Thursday, September 25, 2008

International Ataxia Awareness Day

Today (9/25) is International Ataxia Awareness Day.

In recognition of this day my Cousin Angela Greene and her husband Ricky Greene held a fundraiser. The fundraiser was held last Saturday in Martinez at the Greene Residence.

Angela and Ricky spent months preparing their new home for the event and the place looked great. They had 5 tables full of silent auction items and 4 tables of raffle prizes. The silent auction items ranged from gift baskets full of wine and cheese to sports memorabilia such as a football signed by the Raiders. The raffle prizes ranged from gift certificates to local restaurants to a Ride Ataxia Jersey. Most of the items were donated by friends and businesses in the Martinez community.

Dinner was provided courtesy of Outback Steakhouse and featured chicken, steak, greens, marinated mushrooms and mashed potatoes (my mouth is watering). Thanks to Outback we were able to cut costs big time and provide an outstanding meal, Thank You.

We estimated that there were about 80 people in attendance and we raised a total of $7,200! 100% of this money will go to the collaborative research efforts of the National Ataxia Foundation and the Friedreich's Ataxia Research Alliance. On top of that, I think we may have recruited a few participants for Ride Ataxia III.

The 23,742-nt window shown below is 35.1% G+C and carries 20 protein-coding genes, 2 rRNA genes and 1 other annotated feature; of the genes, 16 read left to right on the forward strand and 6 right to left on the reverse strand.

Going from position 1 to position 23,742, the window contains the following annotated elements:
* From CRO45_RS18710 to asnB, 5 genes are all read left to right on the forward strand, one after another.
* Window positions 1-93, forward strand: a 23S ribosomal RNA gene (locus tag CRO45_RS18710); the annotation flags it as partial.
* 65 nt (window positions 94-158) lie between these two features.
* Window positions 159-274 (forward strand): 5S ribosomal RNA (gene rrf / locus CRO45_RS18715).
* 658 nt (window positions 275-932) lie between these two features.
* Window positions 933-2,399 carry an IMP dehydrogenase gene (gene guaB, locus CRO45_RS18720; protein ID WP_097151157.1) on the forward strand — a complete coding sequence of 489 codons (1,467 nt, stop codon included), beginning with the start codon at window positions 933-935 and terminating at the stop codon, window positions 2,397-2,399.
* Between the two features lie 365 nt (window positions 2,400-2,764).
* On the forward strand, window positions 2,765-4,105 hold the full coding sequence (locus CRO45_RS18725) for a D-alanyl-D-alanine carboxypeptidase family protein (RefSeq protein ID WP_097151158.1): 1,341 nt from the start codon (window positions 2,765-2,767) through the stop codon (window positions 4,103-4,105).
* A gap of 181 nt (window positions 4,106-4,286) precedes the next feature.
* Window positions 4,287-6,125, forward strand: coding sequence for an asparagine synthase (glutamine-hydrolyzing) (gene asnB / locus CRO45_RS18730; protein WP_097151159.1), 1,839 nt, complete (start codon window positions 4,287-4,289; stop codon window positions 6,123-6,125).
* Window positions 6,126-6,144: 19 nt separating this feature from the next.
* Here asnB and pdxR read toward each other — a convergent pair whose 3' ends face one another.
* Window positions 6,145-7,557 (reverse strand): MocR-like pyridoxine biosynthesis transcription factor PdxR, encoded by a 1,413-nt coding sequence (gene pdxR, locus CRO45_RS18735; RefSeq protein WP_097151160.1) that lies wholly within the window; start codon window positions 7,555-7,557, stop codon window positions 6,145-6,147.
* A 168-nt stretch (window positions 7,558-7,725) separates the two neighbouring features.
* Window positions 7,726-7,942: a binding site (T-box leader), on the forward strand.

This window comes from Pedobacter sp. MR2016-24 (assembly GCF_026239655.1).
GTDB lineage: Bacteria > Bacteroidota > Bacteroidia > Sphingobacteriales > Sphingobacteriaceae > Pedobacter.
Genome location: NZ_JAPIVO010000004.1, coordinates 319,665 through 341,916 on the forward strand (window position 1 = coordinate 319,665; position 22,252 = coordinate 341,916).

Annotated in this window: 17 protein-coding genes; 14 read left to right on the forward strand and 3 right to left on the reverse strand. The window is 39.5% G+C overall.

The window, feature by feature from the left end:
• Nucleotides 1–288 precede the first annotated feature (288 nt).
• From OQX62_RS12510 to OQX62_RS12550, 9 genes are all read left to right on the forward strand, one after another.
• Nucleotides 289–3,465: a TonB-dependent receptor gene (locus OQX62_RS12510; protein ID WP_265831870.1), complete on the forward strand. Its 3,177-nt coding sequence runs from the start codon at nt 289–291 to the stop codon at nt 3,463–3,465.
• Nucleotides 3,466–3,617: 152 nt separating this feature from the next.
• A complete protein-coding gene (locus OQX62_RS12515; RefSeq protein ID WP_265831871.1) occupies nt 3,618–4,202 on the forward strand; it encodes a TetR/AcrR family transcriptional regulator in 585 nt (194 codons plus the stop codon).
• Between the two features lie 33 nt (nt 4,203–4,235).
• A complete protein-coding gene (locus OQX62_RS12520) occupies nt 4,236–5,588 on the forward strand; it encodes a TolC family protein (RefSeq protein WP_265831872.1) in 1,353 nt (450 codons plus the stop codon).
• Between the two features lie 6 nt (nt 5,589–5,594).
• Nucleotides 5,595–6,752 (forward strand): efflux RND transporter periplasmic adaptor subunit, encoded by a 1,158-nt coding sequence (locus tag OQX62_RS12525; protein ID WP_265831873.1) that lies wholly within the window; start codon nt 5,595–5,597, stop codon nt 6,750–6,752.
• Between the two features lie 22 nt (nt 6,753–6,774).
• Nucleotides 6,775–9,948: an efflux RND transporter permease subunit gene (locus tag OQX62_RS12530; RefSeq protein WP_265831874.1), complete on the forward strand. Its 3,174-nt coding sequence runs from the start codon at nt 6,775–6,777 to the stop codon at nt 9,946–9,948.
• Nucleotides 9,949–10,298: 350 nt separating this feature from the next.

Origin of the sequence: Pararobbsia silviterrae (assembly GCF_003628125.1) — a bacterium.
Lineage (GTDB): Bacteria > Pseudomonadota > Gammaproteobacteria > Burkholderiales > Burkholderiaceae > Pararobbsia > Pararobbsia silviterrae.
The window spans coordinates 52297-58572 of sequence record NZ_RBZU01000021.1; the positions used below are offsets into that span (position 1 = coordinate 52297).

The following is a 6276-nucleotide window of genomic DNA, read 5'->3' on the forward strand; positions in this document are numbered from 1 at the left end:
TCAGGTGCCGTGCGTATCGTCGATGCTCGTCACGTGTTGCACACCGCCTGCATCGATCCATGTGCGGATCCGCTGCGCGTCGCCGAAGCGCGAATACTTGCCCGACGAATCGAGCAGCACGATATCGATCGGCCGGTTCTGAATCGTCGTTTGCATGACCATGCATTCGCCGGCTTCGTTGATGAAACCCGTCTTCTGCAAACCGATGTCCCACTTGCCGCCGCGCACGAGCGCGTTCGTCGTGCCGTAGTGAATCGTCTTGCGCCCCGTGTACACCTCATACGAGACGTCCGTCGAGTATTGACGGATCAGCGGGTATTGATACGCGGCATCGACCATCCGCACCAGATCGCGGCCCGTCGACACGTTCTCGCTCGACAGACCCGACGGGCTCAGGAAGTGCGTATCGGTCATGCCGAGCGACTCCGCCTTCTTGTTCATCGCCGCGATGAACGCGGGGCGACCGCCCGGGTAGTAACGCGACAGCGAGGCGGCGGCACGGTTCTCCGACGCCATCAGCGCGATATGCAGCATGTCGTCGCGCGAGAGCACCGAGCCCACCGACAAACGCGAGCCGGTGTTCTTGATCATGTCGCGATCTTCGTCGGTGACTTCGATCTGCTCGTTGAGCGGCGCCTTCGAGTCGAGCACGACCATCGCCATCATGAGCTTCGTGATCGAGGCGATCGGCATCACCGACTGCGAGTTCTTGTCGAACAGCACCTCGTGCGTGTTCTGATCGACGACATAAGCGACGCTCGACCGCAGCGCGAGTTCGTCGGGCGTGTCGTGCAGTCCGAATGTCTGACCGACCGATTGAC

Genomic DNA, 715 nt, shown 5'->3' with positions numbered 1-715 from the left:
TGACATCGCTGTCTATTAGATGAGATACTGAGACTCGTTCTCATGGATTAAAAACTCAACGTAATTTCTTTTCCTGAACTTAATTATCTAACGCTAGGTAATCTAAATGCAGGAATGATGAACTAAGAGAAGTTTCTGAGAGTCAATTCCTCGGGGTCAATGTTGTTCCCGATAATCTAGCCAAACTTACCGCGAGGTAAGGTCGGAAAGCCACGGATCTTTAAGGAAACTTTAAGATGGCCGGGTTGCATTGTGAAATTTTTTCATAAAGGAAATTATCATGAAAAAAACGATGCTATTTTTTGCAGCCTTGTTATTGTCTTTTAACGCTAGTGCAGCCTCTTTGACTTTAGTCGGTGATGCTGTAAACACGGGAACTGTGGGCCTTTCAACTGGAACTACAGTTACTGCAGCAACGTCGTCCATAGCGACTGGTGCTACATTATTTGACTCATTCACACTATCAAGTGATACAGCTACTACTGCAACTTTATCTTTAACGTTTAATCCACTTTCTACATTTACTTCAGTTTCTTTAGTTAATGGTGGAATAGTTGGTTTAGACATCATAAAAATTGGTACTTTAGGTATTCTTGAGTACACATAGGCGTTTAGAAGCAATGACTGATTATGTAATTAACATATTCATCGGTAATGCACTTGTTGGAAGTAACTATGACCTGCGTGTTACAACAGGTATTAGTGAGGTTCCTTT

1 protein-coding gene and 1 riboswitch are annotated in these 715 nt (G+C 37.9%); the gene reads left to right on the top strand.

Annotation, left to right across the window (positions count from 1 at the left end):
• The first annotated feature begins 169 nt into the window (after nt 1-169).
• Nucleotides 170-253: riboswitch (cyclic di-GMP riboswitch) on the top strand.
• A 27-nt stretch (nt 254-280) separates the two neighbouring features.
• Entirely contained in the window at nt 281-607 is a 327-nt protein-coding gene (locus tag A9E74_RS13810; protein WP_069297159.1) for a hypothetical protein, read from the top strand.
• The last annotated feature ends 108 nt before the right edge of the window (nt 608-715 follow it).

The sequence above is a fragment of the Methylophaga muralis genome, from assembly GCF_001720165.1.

We all had a great time with old friends and we made some new ones too.

A special thanks to Ricky and Angela for their hard work and dedication, you are truly making a difference.

Wednesday, September 17, 2008

Dream Hope Believe

On Saturday 9/13 a local ataxia family held a fundraiser at a local seafood restaurant. The event featured a silent auction, music, friends, drinks and as much crab as you could eat.

The event benefited the Friedreich's Ataxia Research Alliance and was organized by family and friends of Ashley Hartigan. Ashley is a 12 year old who suffers from Friedreich’s Ataxia. FA has robbed Ashley of the ability to participate in most sports, keep up with her friends and she struggles more each day to walk.

There were more than 200 people at this event and tickets sold out more than a month in advance. There is a lot of support for the Hartigan family in this community. The goal was to raise $25,000. I do not have the total at this point but by my estimation, the goal was reached.

The best part about the night was a presentation by the 20, 30 Club. Friends of the Hartigans had told Ashley's story and the 20, 30 Club decided to take action. They funded the purchase of a trike so that Ashley can ride bikes with her friends and stay in shape.

It was a great event and I am looking forward to next year!


Last Friday I participated in my first Cycling Race. It was a 10 mile Time Trial. The Time Trial is a lot different than my regular rides because it is all out, as fast as possible for 10 miles. I feel like I got a two hour work out in about 35 minutes, I was feeling a little queasy at the very end but I held it down for a strong finish.

I raced among other Disabled Athletes who all happened to be on Handbikes. We had a lot of fun representing Disabled Athletes. There were 6 of us but we hope to have a much stronger showing next year.

Matt Strugar-Fritsch, Me, Chris Houde

Tuesday, September 09, 2008

Around The Lake

Lake Tahoe is the second deepest lake in the United States and the tenth deepest in the world, with a maximum depth measured at 1,645 ft (501 m), average depth of 1,000 ft (305 m). Crater Lake in Oregon is the deepest lake (1,949 ft or 594 m) in the United States. Please Note that the depth of Lake Tahoe changes every day as the lake level changes.